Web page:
Getting good at pickup (or any skill for that matter) requires sacrificing other things. For instance, in pickup you’ll be going out and approaching women during the night. That means you won’t have time to hang out with your buddies, are you willing to lose those relationships? Friends and coworkers who find out what you’re doing may think you’re weird and disown you. Do you care? What if your family finds out? Even if your job has flexible hours you’ll be losing sleep. And so on.

What are you willing to give up?

If you’re not willing to make sacrifices to learn pickup then you’re not ready to get good. As Tyler Durden said:

“It’s only after we’ve lost everything that we’re free to do anything.”

Obviously you won’t lose everything, but after a year of doing pickup your life may be radically fucking different. In many ways it will be better, but in some ways it may be worse (loss of relationships, possible weird relationships with family members who don’t understand what you’re doing, less time for other hobbies, work, studies, etc). Is that a trade-off you’re willing to make?

Opportunity Cost

Commit to pickup or get the fuck out. You will not get good at this going out twice a week and doing an approach here or there. Or going hard for three weeks then quitting for two months then going out every night for a week then not going out for five weeks. Fuck that, don’t even bother. Getting good requires consistently going out (and approaching!!!) 3 to 7 nights a week for several years in a row. No bullshit, no excuses.

If you’re not ready to commit to that then you’re wasting your own time. You would be better off learning to play the drums, spending time at work earning more money, or whatever else. That’s why I would strongly advise you to do this..

  1. Ask yourself the hard question: are you ready to commit to going out multiple times every single week for the next couple of years? Are you willing to make the sacrifices that that entails?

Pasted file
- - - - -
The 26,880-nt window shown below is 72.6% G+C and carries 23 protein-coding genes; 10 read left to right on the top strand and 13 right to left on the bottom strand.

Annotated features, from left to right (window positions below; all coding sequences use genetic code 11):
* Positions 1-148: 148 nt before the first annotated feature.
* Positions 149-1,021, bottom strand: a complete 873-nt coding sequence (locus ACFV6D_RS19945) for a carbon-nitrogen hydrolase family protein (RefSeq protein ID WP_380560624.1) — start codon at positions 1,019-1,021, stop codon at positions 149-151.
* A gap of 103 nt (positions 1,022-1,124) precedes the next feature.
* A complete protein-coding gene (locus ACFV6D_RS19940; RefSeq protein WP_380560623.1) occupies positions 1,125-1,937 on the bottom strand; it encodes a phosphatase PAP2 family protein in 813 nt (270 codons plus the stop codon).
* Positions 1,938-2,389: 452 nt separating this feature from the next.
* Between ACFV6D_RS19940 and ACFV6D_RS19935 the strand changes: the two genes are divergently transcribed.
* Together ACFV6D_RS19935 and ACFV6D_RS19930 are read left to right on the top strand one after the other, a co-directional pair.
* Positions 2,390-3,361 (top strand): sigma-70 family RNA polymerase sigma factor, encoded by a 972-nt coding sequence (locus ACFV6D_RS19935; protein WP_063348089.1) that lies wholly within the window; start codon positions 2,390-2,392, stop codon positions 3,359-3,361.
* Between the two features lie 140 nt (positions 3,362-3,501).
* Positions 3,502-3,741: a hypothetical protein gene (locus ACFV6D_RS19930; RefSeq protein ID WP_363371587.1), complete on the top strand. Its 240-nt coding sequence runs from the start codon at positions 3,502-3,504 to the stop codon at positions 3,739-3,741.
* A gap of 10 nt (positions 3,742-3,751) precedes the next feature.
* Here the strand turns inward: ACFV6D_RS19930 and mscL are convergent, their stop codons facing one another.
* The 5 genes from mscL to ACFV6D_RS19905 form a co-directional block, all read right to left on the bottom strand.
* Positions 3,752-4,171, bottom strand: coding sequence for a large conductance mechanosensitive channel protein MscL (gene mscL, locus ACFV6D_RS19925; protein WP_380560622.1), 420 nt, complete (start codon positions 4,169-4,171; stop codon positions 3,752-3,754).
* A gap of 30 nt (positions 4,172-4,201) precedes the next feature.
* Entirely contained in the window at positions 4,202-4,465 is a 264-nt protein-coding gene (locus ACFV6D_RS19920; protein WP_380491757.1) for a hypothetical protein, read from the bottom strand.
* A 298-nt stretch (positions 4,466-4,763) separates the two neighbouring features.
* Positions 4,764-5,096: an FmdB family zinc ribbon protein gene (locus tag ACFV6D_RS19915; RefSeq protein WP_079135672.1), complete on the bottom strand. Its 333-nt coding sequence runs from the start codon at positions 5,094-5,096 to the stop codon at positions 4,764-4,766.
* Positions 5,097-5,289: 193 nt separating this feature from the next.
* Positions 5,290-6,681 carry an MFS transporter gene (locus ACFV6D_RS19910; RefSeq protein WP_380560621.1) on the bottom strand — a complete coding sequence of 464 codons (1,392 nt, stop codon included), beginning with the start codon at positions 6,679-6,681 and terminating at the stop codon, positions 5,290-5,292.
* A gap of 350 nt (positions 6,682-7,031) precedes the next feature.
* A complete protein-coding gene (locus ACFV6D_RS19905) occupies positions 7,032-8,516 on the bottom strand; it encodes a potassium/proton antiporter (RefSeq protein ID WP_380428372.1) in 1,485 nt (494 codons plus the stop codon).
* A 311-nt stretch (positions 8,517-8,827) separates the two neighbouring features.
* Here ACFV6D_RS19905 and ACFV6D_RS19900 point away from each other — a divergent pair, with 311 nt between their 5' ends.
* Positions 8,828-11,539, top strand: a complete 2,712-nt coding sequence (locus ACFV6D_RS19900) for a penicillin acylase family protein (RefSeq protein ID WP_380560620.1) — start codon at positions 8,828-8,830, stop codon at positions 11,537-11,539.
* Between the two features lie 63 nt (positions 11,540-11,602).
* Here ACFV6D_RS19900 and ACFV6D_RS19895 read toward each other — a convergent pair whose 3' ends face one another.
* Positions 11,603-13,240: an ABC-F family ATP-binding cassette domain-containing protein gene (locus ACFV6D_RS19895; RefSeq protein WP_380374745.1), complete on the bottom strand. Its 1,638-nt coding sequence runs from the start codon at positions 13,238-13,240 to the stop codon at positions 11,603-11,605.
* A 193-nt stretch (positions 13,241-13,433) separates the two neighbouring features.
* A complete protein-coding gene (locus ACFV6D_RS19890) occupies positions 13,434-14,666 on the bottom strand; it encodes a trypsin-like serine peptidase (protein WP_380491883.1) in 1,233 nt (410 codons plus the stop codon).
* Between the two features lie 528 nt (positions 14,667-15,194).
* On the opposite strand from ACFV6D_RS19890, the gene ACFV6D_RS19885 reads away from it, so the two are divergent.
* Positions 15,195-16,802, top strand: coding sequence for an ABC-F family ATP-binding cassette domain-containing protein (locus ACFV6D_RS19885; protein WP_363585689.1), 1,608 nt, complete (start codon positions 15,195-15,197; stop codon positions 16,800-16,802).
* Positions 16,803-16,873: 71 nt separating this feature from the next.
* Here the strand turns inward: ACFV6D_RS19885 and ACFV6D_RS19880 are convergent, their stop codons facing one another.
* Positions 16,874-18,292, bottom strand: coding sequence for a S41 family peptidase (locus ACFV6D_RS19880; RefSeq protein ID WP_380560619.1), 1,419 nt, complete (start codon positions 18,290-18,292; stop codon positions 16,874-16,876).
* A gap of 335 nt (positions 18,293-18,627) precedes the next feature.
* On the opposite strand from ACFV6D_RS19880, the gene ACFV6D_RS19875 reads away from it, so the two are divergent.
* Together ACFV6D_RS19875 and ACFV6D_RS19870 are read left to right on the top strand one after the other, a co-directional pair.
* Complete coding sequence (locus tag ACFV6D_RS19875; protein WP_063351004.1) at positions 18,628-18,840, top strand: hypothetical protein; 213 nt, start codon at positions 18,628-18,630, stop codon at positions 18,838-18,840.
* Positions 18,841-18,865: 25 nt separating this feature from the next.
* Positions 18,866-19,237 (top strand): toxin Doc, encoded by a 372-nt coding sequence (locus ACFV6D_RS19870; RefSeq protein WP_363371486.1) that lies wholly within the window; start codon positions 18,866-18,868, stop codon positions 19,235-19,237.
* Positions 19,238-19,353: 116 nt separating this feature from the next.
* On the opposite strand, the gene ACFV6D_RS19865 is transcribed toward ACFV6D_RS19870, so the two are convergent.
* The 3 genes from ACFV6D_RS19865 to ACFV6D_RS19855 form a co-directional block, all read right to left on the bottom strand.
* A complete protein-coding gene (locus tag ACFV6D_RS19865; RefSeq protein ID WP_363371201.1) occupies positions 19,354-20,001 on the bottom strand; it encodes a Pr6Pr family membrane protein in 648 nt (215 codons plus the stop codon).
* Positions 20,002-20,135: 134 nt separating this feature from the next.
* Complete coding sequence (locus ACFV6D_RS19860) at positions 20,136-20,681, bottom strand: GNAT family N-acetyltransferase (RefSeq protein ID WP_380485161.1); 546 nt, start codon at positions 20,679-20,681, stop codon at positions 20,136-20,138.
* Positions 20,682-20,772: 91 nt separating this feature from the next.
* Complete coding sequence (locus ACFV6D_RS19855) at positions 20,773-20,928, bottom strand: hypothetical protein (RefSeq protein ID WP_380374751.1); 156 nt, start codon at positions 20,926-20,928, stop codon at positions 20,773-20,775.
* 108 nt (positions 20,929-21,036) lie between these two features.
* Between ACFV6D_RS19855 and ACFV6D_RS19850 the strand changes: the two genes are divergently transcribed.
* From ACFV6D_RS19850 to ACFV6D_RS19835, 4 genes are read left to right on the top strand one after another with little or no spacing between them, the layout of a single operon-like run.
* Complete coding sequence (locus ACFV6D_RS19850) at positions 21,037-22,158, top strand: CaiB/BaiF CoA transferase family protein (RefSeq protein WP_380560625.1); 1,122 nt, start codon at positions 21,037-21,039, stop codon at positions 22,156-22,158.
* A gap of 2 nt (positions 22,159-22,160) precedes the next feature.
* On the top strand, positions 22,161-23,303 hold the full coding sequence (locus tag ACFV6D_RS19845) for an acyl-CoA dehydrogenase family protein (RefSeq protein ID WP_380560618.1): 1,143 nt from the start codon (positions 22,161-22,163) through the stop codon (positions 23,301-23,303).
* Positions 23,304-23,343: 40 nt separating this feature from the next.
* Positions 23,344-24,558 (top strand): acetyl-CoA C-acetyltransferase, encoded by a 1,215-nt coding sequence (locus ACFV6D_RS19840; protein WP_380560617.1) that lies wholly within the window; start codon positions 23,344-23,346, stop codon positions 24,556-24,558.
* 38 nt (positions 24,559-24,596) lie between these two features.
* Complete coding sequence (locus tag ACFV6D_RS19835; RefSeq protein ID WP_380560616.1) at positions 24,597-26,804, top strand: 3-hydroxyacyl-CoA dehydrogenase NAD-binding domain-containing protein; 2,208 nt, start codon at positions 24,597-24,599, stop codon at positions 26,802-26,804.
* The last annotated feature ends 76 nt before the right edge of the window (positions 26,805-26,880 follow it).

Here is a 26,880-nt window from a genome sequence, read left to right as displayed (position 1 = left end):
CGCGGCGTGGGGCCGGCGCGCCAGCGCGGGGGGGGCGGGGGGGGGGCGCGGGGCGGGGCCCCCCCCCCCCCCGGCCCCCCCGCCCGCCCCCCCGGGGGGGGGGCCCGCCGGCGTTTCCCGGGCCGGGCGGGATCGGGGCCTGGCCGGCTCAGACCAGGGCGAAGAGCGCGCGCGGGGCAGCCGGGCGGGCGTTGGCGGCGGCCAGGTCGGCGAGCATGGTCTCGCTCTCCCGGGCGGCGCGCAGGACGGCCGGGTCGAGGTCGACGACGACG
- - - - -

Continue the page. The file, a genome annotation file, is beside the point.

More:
2. Do you have a plan to maintain this for the long term? E.g. are you going to be able to balance work and pickup, do you have a way to meet wingmen who you can consistently go out with?
  3. Do you have the passion to stick with it even when everything seems grim and girls don’t seem to like you at all?

Be honest with yourself, and recognize also that right now may not be the best time for pickup. I learned about this stuff when I was 18 but I wasn’t ready to embrace it then. From 18 till my 24th birthday I was more focused on playing beer pong in college, writing, learning a second language and traveling the world. Then I came to NYC at 24, started hitting it five to seven nights a week and that’s continuing to this day. I’ve given up many things to live a lifestyle that’s dominated by pickup, and I’m loving (almost) every second of it 🙂

Parting Thoughts

I hope that you’ve gained something from this article. If you’ve found it interesting I have a few more resources to recommend. This brilliant article by Taylor Pearson and Warren Buffet’s 5 & 25 Rule. Finally, if you’re as interested in the process of learning and doing it efficiently, I highly recommend Josh Waitzkin’s The Art of Learning.